In the world of ultra running a lot of words are spent describing the experience of a race or an adventure from the point of view of the runner. This should not come as a surprise as the act of running long distances provides insights into the human condition that get to the core of what it means to be alive. I don’t believe that is hyperbole either, and the articles and race reports that runners have provided to the rest of the community are invaluable in the wisdom they provide. And yet, always tucked away in these words are the references to the people that assisted along the way; the crew, the volunteers, the pacers, and fellow runners. This article will focus on that first category, crewing, and what it takes to create the magic.

Whether or not a runner wants or needs a crew in part depends on what goal they are trying to accomplish. Whether it is a race, an adventure run, or a Fastest Known Time (FKT) attempt, the length and location will play a role. Specifically with an FKT attempt supported and unsupported are the two types, thus making which type of FKT the runner wants to go for a deciding factor in whether or not a crew can be involved. Ultimately the decision depends on the type of runner, as some enjoy the challenge of taking on an ultra with just the help of the volunteers at a race, and their own skill, grit, and determination.

In order to keep things focused, this article will primarily revolve around what it takes to crew in a race environment. I made this decision for a few reasons. The methods you use to crew a race can be applied in other scenarios, and it is where I first learned how to crew. The main difference between crewing for a race, and crewing an adventure run or FKT attempt would be in the amount of time spent researching the logistics of the route. Since you do not have the race information to lean on for directions, location information, etc, more time needs to be spent researching these. Ultimately, after realizing this, I started treating races similarly to other adventures and will do my own research to compliment what a race has made available. It is a good habit to get into as it creates a much fuller view of the environment you are going to be in.

Pre-Race: Planning, Planning, and more Planning

As alluded to above, effective crewing begins with planning. One aspect of this is to show the runner that you are invested, thus helping to reduce their stress. To do this, start planning months before a race.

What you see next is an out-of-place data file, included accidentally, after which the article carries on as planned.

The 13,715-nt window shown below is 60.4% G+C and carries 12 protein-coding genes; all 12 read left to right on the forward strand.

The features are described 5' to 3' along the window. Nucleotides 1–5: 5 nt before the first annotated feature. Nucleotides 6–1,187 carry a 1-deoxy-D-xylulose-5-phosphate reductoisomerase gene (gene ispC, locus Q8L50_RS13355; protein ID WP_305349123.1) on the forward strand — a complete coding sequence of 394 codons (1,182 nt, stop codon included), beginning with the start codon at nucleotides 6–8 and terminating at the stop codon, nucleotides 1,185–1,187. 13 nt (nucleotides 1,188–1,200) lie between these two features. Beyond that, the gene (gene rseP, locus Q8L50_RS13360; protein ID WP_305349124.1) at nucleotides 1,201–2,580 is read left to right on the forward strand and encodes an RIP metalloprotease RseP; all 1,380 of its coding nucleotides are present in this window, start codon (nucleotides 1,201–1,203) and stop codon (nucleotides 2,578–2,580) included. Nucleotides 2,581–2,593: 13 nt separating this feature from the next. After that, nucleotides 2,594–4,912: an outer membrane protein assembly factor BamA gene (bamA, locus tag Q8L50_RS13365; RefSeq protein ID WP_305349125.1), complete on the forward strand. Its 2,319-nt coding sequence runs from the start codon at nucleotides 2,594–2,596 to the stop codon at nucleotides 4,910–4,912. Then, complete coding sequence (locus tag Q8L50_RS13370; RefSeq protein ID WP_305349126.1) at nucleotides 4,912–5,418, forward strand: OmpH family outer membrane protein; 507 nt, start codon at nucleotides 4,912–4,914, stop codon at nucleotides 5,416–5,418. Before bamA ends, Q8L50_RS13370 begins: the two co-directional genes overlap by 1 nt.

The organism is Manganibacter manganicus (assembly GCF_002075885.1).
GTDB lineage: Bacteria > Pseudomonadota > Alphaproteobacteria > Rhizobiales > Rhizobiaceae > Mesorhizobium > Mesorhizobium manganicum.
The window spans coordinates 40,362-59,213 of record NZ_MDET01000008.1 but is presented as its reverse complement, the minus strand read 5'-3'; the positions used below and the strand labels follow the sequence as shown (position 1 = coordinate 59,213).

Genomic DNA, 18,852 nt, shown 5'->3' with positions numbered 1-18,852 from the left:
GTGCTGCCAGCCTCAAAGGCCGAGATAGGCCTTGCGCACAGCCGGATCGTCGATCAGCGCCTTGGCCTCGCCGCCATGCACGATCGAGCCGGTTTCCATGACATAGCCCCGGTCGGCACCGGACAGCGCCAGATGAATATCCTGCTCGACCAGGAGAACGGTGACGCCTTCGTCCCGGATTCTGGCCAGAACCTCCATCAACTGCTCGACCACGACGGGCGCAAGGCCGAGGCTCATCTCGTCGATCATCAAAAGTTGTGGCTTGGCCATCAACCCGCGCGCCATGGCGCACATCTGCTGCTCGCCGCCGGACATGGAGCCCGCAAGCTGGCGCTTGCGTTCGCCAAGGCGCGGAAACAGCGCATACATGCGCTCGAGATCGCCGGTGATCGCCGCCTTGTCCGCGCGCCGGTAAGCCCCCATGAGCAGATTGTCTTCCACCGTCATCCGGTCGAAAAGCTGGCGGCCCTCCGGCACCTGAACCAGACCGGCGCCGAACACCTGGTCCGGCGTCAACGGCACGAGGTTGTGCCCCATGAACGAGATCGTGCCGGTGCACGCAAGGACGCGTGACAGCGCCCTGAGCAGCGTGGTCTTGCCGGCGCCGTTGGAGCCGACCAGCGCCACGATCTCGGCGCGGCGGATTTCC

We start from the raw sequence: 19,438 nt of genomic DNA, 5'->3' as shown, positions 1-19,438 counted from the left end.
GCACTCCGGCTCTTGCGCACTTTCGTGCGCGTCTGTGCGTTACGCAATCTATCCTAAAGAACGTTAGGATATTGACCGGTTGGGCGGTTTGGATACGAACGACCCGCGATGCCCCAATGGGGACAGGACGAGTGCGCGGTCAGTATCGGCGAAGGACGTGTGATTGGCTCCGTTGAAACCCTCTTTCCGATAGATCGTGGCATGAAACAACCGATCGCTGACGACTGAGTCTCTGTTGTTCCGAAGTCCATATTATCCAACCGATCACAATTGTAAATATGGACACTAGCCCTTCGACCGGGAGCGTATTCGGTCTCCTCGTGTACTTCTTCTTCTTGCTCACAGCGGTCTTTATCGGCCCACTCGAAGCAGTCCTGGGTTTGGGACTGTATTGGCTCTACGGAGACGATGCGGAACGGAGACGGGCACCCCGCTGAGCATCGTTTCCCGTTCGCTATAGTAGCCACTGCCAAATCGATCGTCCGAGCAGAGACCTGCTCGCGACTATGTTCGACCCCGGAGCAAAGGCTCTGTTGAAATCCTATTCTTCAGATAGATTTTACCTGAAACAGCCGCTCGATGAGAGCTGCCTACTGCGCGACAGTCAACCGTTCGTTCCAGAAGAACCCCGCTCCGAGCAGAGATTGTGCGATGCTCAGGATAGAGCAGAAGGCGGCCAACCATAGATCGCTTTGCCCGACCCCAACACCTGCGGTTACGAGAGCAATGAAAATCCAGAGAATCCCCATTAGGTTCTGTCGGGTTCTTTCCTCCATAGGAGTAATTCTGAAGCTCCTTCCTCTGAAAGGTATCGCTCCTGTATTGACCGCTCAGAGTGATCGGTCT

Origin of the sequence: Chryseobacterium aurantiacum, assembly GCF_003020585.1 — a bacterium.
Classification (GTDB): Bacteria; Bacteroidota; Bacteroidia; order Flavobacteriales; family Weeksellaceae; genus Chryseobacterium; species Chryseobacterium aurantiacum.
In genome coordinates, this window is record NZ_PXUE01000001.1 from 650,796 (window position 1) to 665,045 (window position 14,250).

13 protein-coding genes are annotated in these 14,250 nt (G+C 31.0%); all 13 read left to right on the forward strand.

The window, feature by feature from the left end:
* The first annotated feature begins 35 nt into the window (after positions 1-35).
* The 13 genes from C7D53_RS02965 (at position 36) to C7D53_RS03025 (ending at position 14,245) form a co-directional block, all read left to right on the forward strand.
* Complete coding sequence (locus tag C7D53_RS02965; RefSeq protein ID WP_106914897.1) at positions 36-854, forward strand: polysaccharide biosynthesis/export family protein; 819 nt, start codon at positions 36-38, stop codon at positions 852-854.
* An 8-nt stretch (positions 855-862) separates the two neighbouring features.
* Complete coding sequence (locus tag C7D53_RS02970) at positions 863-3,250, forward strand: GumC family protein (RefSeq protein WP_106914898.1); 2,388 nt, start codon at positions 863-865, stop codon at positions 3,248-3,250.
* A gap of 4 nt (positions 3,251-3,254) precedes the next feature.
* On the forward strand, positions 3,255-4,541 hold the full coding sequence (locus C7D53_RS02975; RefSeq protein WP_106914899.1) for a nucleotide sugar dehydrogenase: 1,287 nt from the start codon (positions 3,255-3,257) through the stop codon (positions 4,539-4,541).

A great place to start this planning is with the race website. Reviewing the race rules, cutoffs, Aid Stations that allow crew access, and the course will give you an idea of the logistical makeup of the race. Many races will have specific instructions for crews,  so keep an eye out for that. As you are doing this review, I recommend getting the information into an offline format. I am a tech guy so my offline format of choice for general website information is either an app called Bear or saving to PDFs in Dropbox. For an offline version of the course I use Gaia, and for offline directions, I leverage Google Maps.

In terms of getting the course into Gaia, most races will have a GPX file that you can download and then import. I do recommend paying for the subscription level of Gaia that gets you access to the National Geographic map layer. If you have used the paper Nat Geo trail maps these would be the same. You get to choose which map layers to download with your course, and I typically download both the Nat Geo and the Gaia Topo layers. When it comes to Google Maps, select a much larger area than you think you will need to download offline.

Once you have everything downloaded, test in airplane mode. Zoom in and out of locations in Gaia, and move around on the course map to different sections. In Google Maps, test the routing between the various locations. If I am unable to find a trailhead via the search functionality when in airplane mode, I know that I need to star those locations when I am online so they are available offline. Lastly, test that you have access to the things you have saved to Dropbox (I use Dropbox as an example. OneDrive or Google Drive are also solid options). Bear is a great option as it automatically saves everything offline, but it is currently only available for Apple devices.

While Gaia and Google Maps are the two main tools I use for navigation, I will also take the race course gpx and upload it to my inReach Mini. If the race provides specific directions to aid stations, printing out these directions is recommended as Google Maps will not always route you the best way on some of the more remote forest roads.

Once all the navigation tools are prepped and ready, I start talking logistics with my runner. Where they want me to be, what are the essentials, what specific foods might be wanted and when, any words or phrases I should use or maybe more importantly, should avoid, and, of course, the timing of when to expect them at each location. Since most of my crewing has been for my wife thus far, most of these items have become second nature. That said we still go over everything at least once in order to make sure we are both on the same page. Creating this habit, even though it is routine at this point, helps ensure consistency. It also lets the runner know that you are thinking about these items, which in turn can assist in reducing stress for them, another critical part of crewing.



Another part of the logistics discussion would be the use of drop bags. Not having drop bags may seem ok since there will be a crew, and depending on the ease of access to each crewing location it could be the right idea. That said, you never know what could happen on race day, and having drop bags as a backup in case crew cannot make it for whatever reason is something I recommend. Crewing from drop bags is another option that reduces the amount of items you will need to carry from the car to the aid station. Seriously consider crewing from drop bags for any race that has you parking in one location and walking to the aid station.